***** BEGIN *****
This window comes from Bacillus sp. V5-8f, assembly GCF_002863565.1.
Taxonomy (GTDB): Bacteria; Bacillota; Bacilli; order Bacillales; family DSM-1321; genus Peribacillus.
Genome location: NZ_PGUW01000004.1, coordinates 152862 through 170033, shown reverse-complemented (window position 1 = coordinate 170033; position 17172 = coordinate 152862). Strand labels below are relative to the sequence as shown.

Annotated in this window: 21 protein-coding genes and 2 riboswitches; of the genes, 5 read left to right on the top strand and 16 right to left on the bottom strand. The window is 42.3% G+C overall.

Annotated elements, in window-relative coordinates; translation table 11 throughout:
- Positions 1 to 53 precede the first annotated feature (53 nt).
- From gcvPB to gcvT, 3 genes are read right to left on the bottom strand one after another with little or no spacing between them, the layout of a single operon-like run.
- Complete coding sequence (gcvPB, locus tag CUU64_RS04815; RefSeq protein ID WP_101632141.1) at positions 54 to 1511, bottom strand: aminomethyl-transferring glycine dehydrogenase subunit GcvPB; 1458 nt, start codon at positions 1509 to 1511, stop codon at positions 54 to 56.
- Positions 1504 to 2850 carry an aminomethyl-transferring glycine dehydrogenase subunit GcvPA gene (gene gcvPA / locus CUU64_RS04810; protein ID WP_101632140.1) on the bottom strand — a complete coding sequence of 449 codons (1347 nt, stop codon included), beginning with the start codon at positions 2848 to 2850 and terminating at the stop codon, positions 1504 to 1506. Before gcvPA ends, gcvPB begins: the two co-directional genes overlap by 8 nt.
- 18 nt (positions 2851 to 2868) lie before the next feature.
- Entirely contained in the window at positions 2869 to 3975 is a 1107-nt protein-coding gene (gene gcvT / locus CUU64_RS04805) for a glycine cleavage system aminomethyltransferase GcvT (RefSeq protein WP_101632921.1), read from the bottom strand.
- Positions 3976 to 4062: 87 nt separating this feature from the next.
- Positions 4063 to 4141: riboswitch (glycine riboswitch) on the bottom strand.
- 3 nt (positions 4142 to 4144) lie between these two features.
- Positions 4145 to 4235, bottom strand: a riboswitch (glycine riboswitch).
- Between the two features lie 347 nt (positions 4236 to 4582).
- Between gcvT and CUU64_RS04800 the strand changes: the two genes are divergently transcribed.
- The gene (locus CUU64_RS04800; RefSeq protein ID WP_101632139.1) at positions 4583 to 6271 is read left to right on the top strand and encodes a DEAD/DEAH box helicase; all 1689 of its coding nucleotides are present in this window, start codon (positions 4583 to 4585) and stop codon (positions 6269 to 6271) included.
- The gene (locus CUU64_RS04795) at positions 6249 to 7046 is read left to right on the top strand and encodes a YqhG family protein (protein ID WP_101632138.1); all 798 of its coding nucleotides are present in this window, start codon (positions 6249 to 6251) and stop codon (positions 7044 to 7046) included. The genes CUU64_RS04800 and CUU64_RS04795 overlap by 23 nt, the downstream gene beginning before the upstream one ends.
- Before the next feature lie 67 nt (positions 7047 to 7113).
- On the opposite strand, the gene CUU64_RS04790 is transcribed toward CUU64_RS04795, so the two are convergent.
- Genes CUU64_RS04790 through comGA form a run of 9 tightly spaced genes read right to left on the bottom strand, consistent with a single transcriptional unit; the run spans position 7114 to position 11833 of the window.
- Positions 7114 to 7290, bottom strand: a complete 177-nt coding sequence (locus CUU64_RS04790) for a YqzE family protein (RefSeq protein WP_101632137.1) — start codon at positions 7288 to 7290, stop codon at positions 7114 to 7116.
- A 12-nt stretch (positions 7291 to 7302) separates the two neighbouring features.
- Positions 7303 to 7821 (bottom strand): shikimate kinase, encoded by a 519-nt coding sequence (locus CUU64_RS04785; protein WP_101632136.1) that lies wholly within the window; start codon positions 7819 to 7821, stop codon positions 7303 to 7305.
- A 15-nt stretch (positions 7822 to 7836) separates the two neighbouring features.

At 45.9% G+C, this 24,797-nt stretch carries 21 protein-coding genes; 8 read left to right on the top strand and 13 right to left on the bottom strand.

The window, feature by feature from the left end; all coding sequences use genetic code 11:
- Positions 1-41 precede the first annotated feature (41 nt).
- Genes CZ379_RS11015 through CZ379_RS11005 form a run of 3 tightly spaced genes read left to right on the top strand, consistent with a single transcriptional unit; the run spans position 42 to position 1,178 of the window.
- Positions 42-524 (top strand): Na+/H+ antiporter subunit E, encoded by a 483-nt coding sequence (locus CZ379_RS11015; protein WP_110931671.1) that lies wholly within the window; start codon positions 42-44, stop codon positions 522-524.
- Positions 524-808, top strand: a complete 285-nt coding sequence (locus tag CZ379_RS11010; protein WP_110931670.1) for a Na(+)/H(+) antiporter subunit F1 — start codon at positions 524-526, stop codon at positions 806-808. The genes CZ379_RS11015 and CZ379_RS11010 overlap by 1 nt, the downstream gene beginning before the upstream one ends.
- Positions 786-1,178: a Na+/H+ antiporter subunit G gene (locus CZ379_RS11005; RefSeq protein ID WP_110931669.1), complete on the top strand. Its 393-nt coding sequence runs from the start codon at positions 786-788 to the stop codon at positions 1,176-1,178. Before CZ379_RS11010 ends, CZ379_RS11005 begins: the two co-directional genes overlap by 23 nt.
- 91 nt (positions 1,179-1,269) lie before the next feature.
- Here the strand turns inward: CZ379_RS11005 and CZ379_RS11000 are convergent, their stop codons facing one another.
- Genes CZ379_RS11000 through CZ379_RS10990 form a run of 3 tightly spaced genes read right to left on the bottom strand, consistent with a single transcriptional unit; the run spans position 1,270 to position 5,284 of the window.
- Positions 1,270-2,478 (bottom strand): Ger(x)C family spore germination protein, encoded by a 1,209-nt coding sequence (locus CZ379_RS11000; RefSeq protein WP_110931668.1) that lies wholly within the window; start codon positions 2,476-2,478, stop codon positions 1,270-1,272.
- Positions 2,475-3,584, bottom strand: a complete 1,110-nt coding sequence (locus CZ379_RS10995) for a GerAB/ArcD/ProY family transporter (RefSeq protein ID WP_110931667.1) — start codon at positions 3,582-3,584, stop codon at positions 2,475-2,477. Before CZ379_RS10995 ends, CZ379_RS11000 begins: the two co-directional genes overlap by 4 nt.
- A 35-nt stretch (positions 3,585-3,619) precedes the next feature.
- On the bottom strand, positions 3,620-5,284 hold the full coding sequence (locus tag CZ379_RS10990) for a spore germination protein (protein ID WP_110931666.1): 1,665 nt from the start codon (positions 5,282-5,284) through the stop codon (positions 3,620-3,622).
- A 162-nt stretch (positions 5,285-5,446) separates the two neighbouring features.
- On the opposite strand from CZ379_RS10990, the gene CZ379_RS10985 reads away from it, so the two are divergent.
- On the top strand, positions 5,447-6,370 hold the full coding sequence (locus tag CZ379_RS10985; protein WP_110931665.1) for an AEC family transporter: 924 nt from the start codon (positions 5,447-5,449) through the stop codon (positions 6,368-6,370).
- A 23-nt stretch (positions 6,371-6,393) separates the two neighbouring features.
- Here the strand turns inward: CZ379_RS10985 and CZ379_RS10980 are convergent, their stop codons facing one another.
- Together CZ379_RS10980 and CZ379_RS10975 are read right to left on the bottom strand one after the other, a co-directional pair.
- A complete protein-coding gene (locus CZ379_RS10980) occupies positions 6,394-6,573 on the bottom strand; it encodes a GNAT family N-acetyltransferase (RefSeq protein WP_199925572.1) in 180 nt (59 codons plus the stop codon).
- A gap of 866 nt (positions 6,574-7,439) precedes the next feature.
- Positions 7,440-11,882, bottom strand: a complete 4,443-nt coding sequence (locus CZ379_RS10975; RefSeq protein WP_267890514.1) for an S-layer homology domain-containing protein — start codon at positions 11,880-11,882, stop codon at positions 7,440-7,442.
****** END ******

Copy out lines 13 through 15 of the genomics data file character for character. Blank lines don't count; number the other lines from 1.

- Positions 4063 to 4141: riboswitch (glycine riboswitch) on the bottom strand.
- 3 nt (positions 4142 to 4144) lie between these two features.
- Positions 4145 to 4235, bottom strand: a riboswitch (glycine riboswitch).